University academics have “more generous” working conditions in a number of areas compared to professionals in other sectors, a report suggests.
Academics have a number of job-related benefits – particularly around their pensions, sick pay, annual leave and access to sabbaticals, according to the paper by the Higher Education Policy Institute (Hepi) think tank.
It comes as a marking and assessment boycott is being carried out by University and College Union (UCU) members at 145 universities across the UK in an ongoing dispute over staff’s pay and conditions.
University staff staged a series of strikes in February and March in two separate disputes – one on pensions and one on pay and working conditions.
Nick Hillman, director of Hepi, said academics “compare well to those in other professions” in the areas most associated with industrial action.
The paper suggests that the benefits of pension schemes for academics “greatly outweigh UK averages”, with an employer contribution rate of 21.6% for the Universities Superannuation Scheme (USS) compared to the average employer pension contribution of 5%.
It adds that, on average, academics are entitled to sick pay that is 13 times “more generous” than the statutory minimum.
The think tank commissioned SUMS Consulting to undertake the comparative study of the benefits being offered to academics by institutions and the analysis took place between October to December 2022.
The study also highlights areas where the higher education sector falls behind other industries – such as the increased use of fixed-term and casual contracts.
Only two-thirds (67%) of academics are in permanent employment, compared to 94% of people in the labour market as a whole, the report says.
Mr Hillman said: “We have been living through multiple years of industrial action in the higher education sector without a secure evidence base on whether academics have relatively good or comparatively poor terms and conditions.
“The results show a nuanced picture. On the areas that have been most associated with the recent industrial action – pay and pensions – academics compare well to those in other professions.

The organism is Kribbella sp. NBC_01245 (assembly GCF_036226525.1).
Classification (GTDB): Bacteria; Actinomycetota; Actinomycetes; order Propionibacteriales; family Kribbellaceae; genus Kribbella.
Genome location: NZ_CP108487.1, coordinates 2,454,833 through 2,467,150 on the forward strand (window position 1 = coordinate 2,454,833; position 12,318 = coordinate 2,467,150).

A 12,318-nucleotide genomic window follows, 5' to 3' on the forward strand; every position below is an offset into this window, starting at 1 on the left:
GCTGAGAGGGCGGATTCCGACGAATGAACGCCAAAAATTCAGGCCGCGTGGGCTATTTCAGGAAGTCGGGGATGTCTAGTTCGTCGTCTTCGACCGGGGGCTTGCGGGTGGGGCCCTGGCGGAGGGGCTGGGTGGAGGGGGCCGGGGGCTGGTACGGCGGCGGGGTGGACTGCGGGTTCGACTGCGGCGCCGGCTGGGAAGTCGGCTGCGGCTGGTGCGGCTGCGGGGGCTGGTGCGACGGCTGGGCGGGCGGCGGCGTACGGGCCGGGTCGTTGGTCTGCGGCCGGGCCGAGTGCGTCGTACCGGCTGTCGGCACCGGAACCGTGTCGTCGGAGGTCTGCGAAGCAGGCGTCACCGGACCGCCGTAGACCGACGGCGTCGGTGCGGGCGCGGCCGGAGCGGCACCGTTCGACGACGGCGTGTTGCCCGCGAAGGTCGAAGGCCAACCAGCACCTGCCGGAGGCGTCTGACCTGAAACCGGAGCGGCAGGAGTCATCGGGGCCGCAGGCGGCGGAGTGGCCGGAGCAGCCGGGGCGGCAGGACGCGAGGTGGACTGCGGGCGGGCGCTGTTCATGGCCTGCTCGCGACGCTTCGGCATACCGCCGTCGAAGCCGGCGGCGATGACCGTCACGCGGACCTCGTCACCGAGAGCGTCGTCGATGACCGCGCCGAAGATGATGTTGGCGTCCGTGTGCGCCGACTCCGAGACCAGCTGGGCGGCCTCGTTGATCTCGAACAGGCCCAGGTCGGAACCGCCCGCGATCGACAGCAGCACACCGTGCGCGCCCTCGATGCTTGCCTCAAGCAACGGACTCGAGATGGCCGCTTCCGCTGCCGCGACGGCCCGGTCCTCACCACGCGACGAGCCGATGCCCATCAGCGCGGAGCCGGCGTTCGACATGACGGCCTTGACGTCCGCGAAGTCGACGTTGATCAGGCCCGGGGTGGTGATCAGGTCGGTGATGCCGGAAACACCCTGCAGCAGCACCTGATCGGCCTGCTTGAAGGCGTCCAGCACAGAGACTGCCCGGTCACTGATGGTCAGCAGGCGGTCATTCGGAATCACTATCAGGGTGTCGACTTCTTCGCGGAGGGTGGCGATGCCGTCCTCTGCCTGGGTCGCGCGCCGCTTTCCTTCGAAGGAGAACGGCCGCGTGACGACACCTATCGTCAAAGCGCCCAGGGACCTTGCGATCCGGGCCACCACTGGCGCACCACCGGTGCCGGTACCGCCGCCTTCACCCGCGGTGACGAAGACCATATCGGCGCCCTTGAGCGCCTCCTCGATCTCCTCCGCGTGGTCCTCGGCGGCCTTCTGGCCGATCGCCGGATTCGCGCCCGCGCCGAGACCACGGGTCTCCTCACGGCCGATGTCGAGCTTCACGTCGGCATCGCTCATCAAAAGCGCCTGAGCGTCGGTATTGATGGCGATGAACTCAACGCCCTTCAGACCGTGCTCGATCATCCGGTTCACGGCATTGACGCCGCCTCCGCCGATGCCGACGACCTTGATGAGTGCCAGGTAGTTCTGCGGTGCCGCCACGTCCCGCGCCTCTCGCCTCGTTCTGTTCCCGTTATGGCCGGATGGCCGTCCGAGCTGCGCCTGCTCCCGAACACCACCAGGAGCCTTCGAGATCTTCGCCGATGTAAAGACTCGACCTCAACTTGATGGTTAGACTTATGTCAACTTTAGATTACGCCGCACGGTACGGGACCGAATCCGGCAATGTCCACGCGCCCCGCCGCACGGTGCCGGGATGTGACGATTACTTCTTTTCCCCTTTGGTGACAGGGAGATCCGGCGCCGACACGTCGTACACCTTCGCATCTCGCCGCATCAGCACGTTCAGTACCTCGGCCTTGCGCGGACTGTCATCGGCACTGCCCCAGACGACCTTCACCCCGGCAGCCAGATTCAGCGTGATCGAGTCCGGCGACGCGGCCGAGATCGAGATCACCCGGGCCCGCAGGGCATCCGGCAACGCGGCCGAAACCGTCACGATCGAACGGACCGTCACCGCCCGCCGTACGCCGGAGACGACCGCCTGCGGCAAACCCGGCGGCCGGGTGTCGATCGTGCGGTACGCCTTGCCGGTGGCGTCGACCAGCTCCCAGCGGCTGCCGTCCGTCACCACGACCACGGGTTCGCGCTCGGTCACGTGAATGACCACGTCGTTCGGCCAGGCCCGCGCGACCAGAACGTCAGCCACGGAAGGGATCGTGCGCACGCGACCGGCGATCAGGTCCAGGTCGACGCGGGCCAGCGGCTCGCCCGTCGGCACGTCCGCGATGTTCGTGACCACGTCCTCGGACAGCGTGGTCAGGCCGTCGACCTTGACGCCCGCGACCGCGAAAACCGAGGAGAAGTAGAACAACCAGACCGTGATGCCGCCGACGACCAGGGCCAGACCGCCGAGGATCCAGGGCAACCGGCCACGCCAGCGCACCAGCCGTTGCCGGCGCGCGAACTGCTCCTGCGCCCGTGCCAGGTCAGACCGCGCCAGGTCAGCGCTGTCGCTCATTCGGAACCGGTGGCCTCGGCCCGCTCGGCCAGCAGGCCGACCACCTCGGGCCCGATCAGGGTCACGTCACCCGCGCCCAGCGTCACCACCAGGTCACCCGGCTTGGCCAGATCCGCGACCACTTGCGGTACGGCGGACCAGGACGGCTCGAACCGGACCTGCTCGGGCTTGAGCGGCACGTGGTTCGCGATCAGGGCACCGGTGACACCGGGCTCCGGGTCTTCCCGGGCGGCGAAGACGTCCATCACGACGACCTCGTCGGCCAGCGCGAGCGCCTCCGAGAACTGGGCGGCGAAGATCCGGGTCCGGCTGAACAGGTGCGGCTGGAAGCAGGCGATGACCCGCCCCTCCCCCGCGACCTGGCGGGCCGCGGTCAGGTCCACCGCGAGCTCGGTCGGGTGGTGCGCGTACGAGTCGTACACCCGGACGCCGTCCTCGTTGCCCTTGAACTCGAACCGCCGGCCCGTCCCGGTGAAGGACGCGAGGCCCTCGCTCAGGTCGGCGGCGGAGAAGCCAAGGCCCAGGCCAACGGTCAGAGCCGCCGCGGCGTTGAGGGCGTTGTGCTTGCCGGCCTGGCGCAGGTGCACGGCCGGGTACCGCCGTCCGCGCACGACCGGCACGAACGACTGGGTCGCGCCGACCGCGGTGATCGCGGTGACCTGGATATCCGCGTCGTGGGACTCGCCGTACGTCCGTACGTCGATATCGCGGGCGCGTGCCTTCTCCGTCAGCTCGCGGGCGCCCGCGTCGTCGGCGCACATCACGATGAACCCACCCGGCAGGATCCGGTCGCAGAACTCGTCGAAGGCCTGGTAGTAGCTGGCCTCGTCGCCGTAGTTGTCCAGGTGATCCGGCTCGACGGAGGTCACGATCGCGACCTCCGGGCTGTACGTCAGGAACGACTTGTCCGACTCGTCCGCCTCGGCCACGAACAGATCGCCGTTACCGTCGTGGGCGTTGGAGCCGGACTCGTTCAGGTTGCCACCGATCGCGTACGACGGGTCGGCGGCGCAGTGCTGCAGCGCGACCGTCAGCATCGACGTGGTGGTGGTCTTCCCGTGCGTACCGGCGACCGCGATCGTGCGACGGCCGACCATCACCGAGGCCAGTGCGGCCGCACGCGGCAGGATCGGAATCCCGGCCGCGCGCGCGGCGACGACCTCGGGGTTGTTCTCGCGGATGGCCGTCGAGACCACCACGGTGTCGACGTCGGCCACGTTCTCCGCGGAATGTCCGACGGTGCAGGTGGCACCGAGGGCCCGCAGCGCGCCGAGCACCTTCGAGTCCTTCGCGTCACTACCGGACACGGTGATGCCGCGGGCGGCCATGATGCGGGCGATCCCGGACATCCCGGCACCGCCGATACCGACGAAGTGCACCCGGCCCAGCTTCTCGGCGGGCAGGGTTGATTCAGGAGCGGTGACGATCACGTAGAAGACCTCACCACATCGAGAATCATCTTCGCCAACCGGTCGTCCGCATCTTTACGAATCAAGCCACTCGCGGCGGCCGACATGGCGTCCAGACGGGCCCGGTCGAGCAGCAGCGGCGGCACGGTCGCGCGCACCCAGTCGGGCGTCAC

“Generous occupational pension schemes of the sort that disappeared years ago for most staff in the private and charitable sectors remain the norm in academia.”
But he added that academics “score poorly” on wellbeing and mental health, and for newer academics it can be “much harder” to find secure and permanent contracts than it is for employees in other sectors.
Mr Hillman said: “Those on both sides of the recent – and current – industrial disputes in higher education would do well to reflect on what more can now be done to tackle precarity in higher education.
“On the basis of this research, that seems a more urgent priority, for example, than forever protecting gold-plated pensions against all change.”
The paper benchmarks different types of pay and benefits of academics based on the various drivers of “Good Work” defined by the Chartered Institute of Personnel and Development (CIPD).
Jo Grady, general secretary of the UCU, said: “University staff pay has fallen 25% behind inflation, tens of thousands eke out an existence on insecure contracts and half are showing probable signs of depression due to overwork. It is rich in the extreme to suggest they are living it up compared with other workers.
“Every employment benefit university staff are able to enjoy has been won, not given, and trade unions will not indulge a race to the bottom which pits one set of workers against another.
“No matter the sector, all workers deserve decent sick pay, conditions and a pension that allows them to retire without facing poverty.
“The employment conditions in higher education in the UK have been consistently worsening and vice-chancellors are the ones who have allowed it to happen.”